Master of Arts (MA)
Terry Lynn Cornwell
Primary Subject Area
Religion, General; Sociology, Ethnic and Racial Studies
Muted group, power, language, persecution, culture, China, women, house churches, Christianity
Wommack, Timothy R., "The Women House Church Leaders of China: Interviews with a Muted Group" (2006). Masters Theses. 161.
While studying the Bakweri people of Cameroon in the 1960s, Edwin and Shirley
Ardener discovered that it was the men who dominated and controlled the power and language of the group and created the societal understanding and the cultural makeup of their tribe's identity. The men did not allow the women to speak or have a say in the elements of their culture; these women were muted. Throughout history many individuals, especially women, have been muted in any number of ways. These include political, economical, social, cultural constrictions, even to the point of death, to keep them from being represented. In the larger society, some have even been muted in the ultimate way-through murder. Today, this is dramatically evident in the way that the Chinese government is attempting to mute the Christian house churches in China and the women who lead them. How we understand and give a voice to this muted group and its women may have a dramatic effect on the way we interact with the next rising world superpower, China.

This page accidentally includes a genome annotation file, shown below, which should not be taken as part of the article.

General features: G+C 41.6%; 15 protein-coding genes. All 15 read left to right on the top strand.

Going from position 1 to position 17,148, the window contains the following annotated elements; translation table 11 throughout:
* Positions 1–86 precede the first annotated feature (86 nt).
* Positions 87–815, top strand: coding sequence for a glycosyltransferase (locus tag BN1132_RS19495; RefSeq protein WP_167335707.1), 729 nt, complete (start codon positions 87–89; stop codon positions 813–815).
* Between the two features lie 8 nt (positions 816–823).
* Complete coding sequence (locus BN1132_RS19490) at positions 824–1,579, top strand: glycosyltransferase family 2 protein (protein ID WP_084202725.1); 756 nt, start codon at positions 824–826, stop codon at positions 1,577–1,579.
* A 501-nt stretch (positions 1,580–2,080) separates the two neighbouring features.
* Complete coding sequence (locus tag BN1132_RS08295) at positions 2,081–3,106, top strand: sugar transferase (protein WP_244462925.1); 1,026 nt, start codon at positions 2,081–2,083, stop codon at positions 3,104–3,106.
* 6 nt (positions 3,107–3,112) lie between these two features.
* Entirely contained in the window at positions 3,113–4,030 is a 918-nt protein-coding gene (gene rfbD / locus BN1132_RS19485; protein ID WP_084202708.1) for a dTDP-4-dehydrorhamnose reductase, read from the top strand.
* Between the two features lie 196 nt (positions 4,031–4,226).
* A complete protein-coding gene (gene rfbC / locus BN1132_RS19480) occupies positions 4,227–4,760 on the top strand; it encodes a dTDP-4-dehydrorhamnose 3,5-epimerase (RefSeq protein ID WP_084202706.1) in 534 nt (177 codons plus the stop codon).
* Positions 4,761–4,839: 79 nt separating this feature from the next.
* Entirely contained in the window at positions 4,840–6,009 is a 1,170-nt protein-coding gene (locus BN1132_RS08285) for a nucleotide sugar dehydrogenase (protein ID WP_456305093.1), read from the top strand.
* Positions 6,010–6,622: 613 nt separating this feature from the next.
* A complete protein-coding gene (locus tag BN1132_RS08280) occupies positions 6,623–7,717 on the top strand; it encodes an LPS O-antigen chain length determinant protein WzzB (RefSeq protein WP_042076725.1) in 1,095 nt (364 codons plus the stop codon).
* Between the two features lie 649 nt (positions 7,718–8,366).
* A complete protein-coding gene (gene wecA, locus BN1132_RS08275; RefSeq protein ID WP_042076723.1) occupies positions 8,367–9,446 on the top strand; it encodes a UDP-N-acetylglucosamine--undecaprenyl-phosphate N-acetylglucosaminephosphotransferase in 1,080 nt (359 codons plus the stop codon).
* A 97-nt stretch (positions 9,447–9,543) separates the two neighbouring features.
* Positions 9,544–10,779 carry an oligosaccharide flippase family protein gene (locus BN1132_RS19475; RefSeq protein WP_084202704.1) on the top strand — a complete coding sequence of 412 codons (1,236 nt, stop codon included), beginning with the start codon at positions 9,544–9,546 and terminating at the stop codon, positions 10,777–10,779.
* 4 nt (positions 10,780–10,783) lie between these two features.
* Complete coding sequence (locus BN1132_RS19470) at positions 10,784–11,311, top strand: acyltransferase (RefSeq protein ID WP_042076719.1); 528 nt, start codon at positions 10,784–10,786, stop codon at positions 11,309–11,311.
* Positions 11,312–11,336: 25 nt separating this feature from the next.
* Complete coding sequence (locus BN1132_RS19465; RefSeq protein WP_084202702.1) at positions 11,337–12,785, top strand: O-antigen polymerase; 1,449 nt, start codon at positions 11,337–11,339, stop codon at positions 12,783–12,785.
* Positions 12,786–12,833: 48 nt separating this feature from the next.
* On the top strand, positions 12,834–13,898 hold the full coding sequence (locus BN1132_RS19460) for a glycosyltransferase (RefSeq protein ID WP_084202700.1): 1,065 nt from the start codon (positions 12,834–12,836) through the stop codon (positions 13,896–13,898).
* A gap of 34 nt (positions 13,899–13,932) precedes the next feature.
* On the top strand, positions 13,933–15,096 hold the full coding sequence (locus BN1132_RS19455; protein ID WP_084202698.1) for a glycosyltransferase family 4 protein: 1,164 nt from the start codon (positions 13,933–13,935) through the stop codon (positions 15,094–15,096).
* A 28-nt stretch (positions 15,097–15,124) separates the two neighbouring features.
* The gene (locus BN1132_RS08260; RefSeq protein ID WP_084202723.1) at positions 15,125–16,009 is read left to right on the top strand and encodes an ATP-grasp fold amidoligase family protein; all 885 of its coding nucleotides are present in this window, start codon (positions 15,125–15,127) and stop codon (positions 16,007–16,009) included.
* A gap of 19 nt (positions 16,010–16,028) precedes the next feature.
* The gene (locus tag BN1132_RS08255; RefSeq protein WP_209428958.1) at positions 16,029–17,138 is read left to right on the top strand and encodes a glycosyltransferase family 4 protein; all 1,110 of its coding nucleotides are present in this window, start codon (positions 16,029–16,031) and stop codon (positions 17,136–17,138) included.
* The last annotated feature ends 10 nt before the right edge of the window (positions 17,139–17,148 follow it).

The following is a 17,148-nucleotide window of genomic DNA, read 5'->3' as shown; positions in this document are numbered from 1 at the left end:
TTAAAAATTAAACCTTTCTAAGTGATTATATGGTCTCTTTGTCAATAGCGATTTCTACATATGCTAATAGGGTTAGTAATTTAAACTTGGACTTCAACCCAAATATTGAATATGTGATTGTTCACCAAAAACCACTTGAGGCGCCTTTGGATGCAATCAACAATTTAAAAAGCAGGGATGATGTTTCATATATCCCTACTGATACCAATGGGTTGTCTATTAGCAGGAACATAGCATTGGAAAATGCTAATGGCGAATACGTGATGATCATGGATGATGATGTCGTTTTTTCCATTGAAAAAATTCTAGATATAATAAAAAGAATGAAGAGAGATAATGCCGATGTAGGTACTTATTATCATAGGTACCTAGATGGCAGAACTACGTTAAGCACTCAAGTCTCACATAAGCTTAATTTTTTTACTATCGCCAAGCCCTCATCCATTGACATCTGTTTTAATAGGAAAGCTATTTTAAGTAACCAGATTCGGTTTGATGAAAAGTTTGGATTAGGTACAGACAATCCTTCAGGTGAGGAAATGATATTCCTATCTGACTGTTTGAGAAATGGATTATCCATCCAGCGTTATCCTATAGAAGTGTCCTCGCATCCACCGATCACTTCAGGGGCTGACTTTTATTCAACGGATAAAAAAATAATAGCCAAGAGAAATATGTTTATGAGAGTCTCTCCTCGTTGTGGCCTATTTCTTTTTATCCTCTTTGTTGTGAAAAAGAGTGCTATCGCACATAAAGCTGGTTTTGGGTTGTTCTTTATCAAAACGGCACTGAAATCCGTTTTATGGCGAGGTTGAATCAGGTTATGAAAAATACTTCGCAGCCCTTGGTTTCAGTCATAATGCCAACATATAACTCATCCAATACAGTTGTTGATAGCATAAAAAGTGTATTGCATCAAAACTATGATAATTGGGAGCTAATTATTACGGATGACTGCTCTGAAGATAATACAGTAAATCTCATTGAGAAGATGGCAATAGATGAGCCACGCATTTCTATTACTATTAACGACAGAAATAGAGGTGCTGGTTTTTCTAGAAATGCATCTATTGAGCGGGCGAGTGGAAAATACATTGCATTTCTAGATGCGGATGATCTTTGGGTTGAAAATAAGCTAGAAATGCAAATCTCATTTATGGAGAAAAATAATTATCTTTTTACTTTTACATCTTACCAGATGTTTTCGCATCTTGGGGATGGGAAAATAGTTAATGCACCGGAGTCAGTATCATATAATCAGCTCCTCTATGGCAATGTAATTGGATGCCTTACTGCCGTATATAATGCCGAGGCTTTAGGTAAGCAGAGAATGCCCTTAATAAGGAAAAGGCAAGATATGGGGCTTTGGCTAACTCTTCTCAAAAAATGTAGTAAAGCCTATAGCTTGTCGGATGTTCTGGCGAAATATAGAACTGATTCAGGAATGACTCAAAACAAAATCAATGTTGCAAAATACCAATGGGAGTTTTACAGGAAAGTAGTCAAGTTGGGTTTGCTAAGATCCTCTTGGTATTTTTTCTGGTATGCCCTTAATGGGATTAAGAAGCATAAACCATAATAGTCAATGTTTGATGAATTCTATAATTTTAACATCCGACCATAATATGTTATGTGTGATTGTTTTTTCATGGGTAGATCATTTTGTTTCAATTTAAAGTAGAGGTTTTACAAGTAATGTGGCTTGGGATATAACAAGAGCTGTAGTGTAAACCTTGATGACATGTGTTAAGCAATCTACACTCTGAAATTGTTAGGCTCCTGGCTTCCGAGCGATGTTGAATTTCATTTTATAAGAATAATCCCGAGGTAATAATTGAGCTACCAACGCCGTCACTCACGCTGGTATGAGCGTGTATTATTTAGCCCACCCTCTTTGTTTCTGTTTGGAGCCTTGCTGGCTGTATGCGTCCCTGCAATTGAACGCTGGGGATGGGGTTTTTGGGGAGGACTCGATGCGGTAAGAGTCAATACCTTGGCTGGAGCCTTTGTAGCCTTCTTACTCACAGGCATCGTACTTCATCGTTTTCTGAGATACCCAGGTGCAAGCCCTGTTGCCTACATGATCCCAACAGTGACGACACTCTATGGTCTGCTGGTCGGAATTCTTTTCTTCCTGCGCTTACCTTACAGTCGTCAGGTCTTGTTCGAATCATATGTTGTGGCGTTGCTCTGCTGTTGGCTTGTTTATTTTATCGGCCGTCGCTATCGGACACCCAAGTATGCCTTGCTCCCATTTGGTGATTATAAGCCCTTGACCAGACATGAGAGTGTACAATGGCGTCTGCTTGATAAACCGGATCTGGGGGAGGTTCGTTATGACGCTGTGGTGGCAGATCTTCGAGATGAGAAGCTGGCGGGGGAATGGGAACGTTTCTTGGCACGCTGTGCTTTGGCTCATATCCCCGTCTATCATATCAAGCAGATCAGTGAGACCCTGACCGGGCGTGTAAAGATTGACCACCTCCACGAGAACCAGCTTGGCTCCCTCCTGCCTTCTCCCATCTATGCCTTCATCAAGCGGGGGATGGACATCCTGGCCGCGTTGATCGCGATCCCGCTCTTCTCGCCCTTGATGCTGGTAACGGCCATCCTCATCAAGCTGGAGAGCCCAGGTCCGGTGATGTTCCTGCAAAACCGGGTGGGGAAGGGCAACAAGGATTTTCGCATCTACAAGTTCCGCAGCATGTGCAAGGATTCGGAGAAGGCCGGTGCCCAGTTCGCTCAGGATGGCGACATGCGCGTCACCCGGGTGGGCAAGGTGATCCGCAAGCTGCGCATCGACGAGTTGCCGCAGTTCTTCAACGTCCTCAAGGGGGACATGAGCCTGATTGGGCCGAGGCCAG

This thesis investigates the muted voice of the house church in China and focuses on the muted women leaders of the Chinese house churches. I conducted interviews with seven such women in China to determine how these muted women view their voice in Chinese society.